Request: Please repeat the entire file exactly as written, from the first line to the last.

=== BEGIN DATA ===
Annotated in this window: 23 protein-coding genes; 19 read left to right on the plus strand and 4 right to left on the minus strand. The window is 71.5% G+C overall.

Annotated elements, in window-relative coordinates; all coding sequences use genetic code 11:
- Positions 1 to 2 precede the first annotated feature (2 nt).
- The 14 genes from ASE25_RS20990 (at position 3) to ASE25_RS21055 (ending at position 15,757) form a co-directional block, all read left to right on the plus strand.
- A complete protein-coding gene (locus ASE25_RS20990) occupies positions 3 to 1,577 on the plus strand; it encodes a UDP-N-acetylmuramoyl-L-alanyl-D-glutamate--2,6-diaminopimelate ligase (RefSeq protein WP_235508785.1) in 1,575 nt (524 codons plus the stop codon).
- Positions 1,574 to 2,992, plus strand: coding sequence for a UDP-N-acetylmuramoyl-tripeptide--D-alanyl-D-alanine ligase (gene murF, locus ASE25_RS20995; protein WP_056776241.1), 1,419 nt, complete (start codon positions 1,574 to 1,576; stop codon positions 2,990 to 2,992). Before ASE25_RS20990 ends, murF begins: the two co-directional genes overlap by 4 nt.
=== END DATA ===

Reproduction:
Annotated in this window: 23 protein-coding genes; 19 read left to right on the plus strand and 4 right to left on the minus strand. The window is 71.5% G+C overall.

Annotated elements, in window-relative coordinates; all coding sequences use genetic code 11:
- Positions 1 to 2 precede the first annotated feature (2 nt).
- The 14 genes from ASE25_RS20990 (at position 3) to ASE25_RS21055 (ending at position 15,757) form a co-directional block, all read left to right on the plus strand.
- A complete protein-coding gene (locus ASE25_RS20990) occupies positions 3 to 1,577 on the plus strand; it encodes a UDP-N-acetylmuramoyl-L-alanyl-D-glutamate--2,6-diaminopimelate ligase (RefSeq protein WP_235508785.1) in 1,575 nt (524 codons plus the stop codon).
- Positions 1,574 to 2,992, plus strand: coding sequence for a UDP-N-acetylmuramoyl-tripeptide--D-alanyl-D-alanine ligase (gene murF, locus ASE25_RS20995; protein WP_056776241.1), 1,419 nt, complete (start codon positions 1,574 to 1,576; stop codon positions 2,990 to 2,992). Before ASE25_RS20990 ends, murF begins: the two co-directional genes overlap by 4 nt.